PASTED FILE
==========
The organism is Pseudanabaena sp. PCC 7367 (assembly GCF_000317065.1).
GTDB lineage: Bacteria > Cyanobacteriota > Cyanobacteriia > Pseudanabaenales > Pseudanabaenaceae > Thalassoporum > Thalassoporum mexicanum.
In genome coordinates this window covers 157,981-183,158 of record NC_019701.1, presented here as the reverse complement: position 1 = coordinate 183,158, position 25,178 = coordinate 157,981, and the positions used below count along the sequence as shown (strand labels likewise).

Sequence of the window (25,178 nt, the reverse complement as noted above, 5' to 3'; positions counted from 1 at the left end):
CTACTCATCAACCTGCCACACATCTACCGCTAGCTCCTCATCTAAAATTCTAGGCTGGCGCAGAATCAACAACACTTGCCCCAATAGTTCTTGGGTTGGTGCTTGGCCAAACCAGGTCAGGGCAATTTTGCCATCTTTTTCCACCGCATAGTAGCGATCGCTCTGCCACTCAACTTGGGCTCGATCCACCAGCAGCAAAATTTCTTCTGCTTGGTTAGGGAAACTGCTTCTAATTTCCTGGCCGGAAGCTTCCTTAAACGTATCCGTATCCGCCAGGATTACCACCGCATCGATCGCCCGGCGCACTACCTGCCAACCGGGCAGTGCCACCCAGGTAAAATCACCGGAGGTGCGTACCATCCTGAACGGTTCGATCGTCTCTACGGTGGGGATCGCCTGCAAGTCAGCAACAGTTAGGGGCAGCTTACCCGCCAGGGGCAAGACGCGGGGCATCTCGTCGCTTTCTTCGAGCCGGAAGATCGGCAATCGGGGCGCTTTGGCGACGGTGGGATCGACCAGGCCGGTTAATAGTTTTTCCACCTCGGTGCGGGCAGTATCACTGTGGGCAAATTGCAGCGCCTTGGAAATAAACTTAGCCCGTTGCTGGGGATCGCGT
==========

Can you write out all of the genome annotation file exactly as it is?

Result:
The organism is Pseudanabaena sp. PCC 7367 (assembly GCF_000317065.1).
GTDB lineage: Bacteria > Cyanobacteriota > Cyanobacteriia > Pseudanabaenales > Pseudanabaenaceae > Thalassoporum > Thalassoporum mexicanum.
In genome coordinates this window covers 157,981-183,158 of record NC_019701.1, presented here as the reverse complement: position 1 = coordinate 183,158, position 25,178 = coordinate 157,981, and the positions used below count along the sequence as shown (strand labels likewise).

Sequence of the window (25,178 nt, the reverse complement as noted above, 5' to 3'; positions counted from 1 at the left end):
CTACTCATCAACCTGCCACACATCTACCGCTAGCTCCTCATCTAAAATTCTAGGCTGGCGCAGAATCAACAACACTTGCCCCAATAGTTCTTGGGTTGGTGCTTGGCCAAACCAGGTCAGGGCAATTTTGCCATCTTTTTCCACCGCATAGTAGCGATCGCTCTGCCACTCAACTTGGGCTCGATCCACCAGCAGCAAAATTTCTTCTGCTTGGTTAGGGAAACTGCTTCTAATTTCCTGGCCGGAAGCTTCCTTAAACGTATCCGTATCCGCCAGGATTACCACCGCATCGATCGCCCGGCGCACTACCTGCCAACCGGGCAGTGCCACCCAGGTAAAATCACCGGAGGTGCGTACCATCCTGAACGGTTCGATCGTCTCTACGGTGGGGATCGCCTGCAAGTCAGCAACAGTTAGGGGCAGCTTACCCGCCAGGGGCAAGACGCGGGGCATCTCGTCGCTTTCTTCGAGCCGGAAGATCGGCAATCGGGGCGCTTTGGCGACGGTGGGATCGACCAGGCCGGTTAATAGTTTTTCCACCTCGGTGCGGGCAGTATCACTGTGGGCAAATTGCAGCGCCTTGGAAATAAACTTAGCCCGTTGCTGGGGATCGCGT